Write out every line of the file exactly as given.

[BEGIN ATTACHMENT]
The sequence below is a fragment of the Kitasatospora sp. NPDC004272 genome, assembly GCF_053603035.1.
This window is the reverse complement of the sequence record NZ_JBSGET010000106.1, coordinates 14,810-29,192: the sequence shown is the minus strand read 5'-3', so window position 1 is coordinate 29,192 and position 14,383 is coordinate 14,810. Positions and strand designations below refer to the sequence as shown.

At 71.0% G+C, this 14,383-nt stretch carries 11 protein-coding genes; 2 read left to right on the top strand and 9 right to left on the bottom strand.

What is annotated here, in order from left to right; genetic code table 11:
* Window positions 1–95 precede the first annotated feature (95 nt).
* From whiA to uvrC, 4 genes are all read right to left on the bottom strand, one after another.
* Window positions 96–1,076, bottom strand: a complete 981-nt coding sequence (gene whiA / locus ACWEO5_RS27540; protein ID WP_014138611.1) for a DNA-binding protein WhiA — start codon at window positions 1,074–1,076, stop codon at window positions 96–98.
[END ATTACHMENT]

The sequence below is a fragment of the Kitasatospora sp. NPDC004272 genome, assembly GCF_053603035.1.
This window is the reverse complement of the sequence record NZ_JBSGET010000106.1, coordinates 14,810-29,192: the sequence shown is the minus strand read 5'-3', so window position 1 is coordinate 29,192 and position 14,383 is coordinate 14,810. Positions and strand designations below refer to the sequence as shown.

At 71.0% G+C, this 14,383-nt stretch carries 11 protein-coding genes; 2 read left to right on the top strand and 9 right to left on the bottom strand.

What is annotated here, in order from left to right; genetic code table 11:
* Window positions 1–95 precede the first annotated feature (95 nt).
* From whiA to uvrC, 4 genes are all read right to left on the bottom strand, one after another.
* Window positions 96–1,076, bottom strand: a complete 981-nt coding sequence (gene whiA / locus ACWEO5_RS27540; protein ID WP_014138611.1) for a DNA-binding protein WhiA — start codon at window positions 1,074–1,076, stop codon at window positions 96–98.